At a glance.
- The success of the recent Russo-American summit remains an open question.
- Cyber legislation currently before the US Congress.
Assessing the success of the recent Russo-American summit.
Foreign Policy casts the Biden-Putin summit as “a Rorschach test” where “[e]veryone saw what they wanted.” The critical infrastructure red line, supported by the promise of retaliation, was a positive step, despite uncertainty about President Putin’s sign on, and quibbles about the scope of off-limits targets. The devil will be in the details of future cyber talks that may reveal deeper areas of disagreement between the two powers.
Pending cyber bills in the US Congress.
The Senate’s Federal Cybersecurity Workforce Expansion Act, according to Executive Gov, would widen the Government’s cyber talent pipeline through a CISA apprenticeship program and a cybersecurity reskilling initiative run by the Department of Veterans Affairs. FCW notes that the bill comes as the Department of Homeland Security pursues a two-month cyber recruitment campaign and a new Cybersecurity Talent Management System.
The House’s American Cybersecurity Literacy Act, as we’ve seen, would educate the public about phishing, website security, network security, app security, user permissions, password hygiene, MFA, endpoint vulnerabilities, and cybersecurity software and resources, Security Magazine reports. Industry observers warn that education is one piece of the cybersecurity puzzle, but corporate and employee accountability is another. Netenrich Threat Intelligence Advisor John Bambenek identified the “core problem” as megacorps “outsource[ing] all the risks of the use of their technologies onto society at large.” He thinks a “few billboards from the Ad Council [aren’t] going to fix this problem."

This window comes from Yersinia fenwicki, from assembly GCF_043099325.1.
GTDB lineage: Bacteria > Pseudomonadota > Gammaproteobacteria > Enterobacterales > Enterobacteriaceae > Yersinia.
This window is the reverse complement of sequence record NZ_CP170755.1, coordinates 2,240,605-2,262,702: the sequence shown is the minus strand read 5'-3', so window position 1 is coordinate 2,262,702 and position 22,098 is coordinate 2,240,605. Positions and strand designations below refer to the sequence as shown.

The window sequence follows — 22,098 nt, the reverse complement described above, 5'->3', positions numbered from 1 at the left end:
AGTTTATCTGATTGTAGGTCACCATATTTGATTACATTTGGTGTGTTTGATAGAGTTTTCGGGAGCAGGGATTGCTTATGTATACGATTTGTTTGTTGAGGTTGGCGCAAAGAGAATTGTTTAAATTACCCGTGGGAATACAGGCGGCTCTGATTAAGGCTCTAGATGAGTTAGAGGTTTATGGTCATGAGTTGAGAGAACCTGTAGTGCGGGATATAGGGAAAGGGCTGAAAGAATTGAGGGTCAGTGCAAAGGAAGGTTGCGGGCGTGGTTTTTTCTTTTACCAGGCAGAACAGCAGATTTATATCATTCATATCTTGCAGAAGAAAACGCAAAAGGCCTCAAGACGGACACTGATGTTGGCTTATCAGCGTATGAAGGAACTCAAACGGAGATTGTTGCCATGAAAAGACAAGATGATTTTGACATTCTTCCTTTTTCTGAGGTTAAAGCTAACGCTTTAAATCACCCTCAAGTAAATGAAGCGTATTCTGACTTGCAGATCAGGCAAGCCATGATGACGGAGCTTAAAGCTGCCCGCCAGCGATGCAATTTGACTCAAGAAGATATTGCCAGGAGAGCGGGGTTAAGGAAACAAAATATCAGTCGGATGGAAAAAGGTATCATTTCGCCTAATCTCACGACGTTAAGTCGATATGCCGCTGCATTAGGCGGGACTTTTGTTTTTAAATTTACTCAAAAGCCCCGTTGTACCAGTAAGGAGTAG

GovTech has an account of the House’s Enhancing K-12 Cybersecurity Act, which would strengthen resources for cybersecurity and incident reporting efforts in what the FBI deems the “most targeted public sector”: public schools. The bill would request an annual $10 million for a CISA-led K-12 Cybersecurity Technology Improvement Program and require the Agency to set up an incident archive, outreach initiative, and grant program.
We received comment on some of the pending legislation, especially with respect to the bills aiming to promote cyber literacy. Alexa Slinger, identity management expert at OneLogin, sees the introduction of such legislation as practically inevitable:
“Given the increase in cyberattacks against critical infrastructure systems, like the recent Colonial Pipeline attack, it’s not surprising that the federal government is stepping in to provide guidance on Internet safety and security best practices. As we have seen in the aftermath of attacks on critical supply chain infrastructure, they can have a widespread and damaging impact on society and trade. Educating the everyday user, especially in today’s digitally connected world, is an excellent first step towards building a nationwide “Security First” culture to protect against and prevent future cyberattacks.”
Chris Hauk, consumer privacy champion at Pixel Privacy notes the crucial role lack of knowledge plays in setting users up to be victims:
“Many online scams and cyberattacks like data breaches rely on user ignorance of proper online usage. It cannot be stressed enough to computer and device users the importance of avoiding phishing and other schemes by not interacting with unsolicited emails and text messages by clicking links or opening attachments, and by not visiting unsavory sites on the web. User education can only help inform unwary users as to the hazards of unsafe online activities. As for seeing any real results from the bill, it depends on how the government goes about educating the masses. Unfortunately, legislation like this is usually written by older members of congress who may still think of the internet as a "series of tubes." The messages spread by any such program should be clear and easy to follow.”
Paul Bischoff, privacy advocate at Comparitech, thinks that the legislative efforts recognize that basic cyber hygiene remains generally inadequate:
“A lot of Americans still lack basic cyber hygiene, which is what this campaign aims to address. Clear, concise messaging emphasizing risks and best practices for digital hygiene, privacy, and security. It also needs to target demographics that have traditionally struggled with cybersecurity and those who are more likely to be targeted by cybercrime.”